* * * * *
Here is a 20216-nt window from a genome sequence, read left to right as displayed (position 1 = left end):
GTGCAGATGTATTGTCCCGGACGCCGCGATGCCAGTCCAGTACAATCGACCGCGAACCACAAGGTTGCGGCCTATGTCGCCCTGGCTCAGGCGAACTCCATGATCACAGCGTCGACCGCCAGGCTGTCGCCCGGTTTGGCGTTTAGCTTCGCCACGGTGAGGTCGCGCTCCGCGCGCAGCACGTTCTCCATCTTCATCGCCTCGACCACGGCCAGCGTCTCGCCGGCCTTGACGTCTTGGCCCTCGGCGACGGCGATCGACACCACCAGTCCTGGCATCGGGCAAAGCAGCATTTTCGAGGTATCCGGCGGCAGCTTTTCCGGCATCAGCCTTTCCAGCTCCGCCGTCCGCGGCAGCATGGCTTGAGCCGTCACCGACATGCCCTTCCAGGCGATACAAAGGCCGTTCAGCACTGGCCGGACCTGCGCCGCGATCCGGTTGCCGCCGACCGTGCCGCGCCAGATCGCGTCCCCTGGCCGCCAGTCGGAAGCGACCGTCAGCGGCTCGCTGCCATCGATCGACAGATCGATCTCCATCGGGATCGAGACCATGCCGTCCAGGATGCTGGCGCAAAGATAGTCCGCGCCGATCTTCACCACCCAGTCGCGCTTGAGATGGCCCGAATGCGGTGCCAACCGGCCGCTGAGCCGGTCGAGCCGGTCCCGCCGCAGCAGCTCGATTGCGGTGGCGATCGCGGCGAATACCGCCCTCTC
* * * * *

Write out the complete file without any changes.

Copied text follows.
Here is a 20216-nt window from a genome sequence, read left to right as displayed (position 1 = left end):
GTGCAGATGTATTGTCCCGGACGCCGCGATGCCAGTCCAGTACAATCGACCGCGAACCACAAGGTTGCGGCCTATGTCGCCCTGGCTCAGGCGAACTCCATGATCACAGCGTCGACCGCCAGGCTGTCGCCCGGTTTGGCGTTTAGCTTCGCCACGGTGAGGTCGCGCTCCGCGCGCAGCACGTTCTCCATCTTCATCGCCTCGACCACGGCCAGCGTCTCGCCGGCCTTGACGTCTTGGCCCTCGGCGACGGCGATCGACACCACCAGTCCTGGCATCGGGCAAAGCAGCATTTTCGAGGTATCCGGCGGCAGCTTTTCCGGCATCAGCCTTTCCAGCTCCGCCGTCCGCGGCAGCATGGCTTGAGCCGTCACCGACATGCCCTTCCAGGCGATACAAAGGCCGTTCAGCACTGGCCGGACCTGCGCCGCGATCCGGTTGCCGCCGACCGTGCCGCGCCAGATCGCGTCCCCTGGCCGCCAGTCGGAAGCGACCGTCAGCGGCTCGCTGCCATCGATCGACAGATCGATCTCCATCGGGATCGAGACCATGCCGTCCAGGATGCTGGCGCAAAGATAGTCCGCGCCGATCTTCACCACCCAGTCGCGCTTGAGATGGCCCGAATGCGGTGCCAACCGGCCGCTGAGCCGGTCGAGCCGGTCCCGCCGCAGCAGCTCGATTGCGGTGGCGATCGCGGCGAATACCGCCCTCTC